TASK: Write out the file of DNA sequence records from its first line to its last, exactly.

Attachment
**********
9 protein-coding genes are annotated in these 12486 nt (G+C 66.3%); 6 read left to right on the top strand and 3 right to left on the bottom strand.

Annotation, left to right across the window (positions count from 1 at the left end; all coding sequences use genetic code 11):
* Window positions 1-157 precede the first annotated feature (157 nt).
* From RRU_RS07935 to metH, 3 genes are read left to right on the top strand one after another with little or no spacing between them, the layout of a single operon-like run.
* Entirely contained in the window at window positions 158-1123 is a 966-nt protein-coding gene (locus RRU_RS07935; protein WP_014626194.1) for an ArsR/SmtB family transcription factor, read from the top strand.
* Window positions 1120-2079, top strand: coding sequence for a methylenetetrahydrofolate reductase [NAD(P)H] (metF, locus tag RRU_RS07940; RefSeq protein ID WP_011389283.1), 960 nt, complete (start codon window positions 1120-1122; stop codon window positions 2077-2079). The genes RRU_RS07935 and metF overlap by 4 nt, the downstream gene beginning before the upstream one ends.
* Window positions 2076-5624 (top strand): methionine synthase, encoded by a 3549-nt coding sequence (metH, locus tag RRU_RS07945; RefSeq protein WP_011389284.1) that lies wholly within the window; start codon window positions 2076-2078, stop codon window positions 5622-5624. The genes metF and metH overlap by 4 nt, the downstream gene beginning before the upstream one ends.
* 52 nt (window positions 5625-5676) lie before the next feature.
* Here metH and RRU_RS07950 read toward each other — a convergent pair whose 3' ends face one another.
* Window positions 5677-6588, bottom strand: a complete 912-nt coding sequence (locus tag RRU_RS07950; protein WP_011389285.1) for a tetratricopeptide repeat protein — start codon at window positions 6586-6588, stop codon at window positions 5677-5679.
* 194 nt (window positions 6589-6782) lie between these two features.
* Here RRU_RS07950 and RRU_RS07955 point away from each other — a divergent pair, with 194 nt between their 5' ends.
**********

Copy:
9 protein-coding genes are annotated in these 12486 nt (G+C 66.3%); 6 read left to right on the top strand and 3 right to left on the bottom strand.

Annotation, left to right across the window (positions count from 1 at the left end; all coding sequences use genetic code 11):
* Window positions 1-157 precede the first annotated feature (157 nt).
* From RRU_RS07935 to metH, 3 genes are read left to right on the top strand one after another with little or no spacing between them, the layout of a single operon-like run.
* Entirely contained in the window at window positions 158-1123 is a 966-nt protein-coding gene (locus RRU_RS07935; protein WP_014626194.1) for an ArsR/SmtB family transcription factor, read from the top strand.
* Window positions 1120-2079, top strand: coding sequence for a methylenetetrahydrofolate reductase [NAD(P)H] (metF, locus tag RRU_RS07940; RefSeq protein ID WP_011389283.1), 960 nt, complete (start codon window positions 1120-1122; stop codon window positions 2077-2079). The genes RRU_RS07935 and metF overlap by 4 nt, the downstream gene beginning before the upstream one ends.
* Window positions 2076-5624 (top strand): methionine synthase, encoded by a 3549-nt coding sequence (metH, locus tag RRU_RS07945; RefSeq protein WP_011389284.1) that lies wholly within the window; start codon window positions 2076-2078, stop codon window positions 5622-5624. The genes metF and metH overlap by 4 nt, the downstream gene beginning before the upstream one ends.
* 52 nt (window positions 5625-5676) lie before the next feature.
* Here metH and RRU_RS07950 read toward each other — a convergent pair whose 3' ends face one another.
* Window positions 5677-6588, bottom strand: a complete 912-nt coding sequence (locus tag RRU_RS07950; protein WP_011389285.1) for a tetratricopeptide repeat protein — start codon at window positions 6586-6588, stop codon at window positions 5677-5679.
* 194 nt (window positions 6589-6782) lie between these two features.
* Here RRU_RS07950 and RRU_RS07955 point away from each other — a divergent pair, with 194 nt between their 5' ends.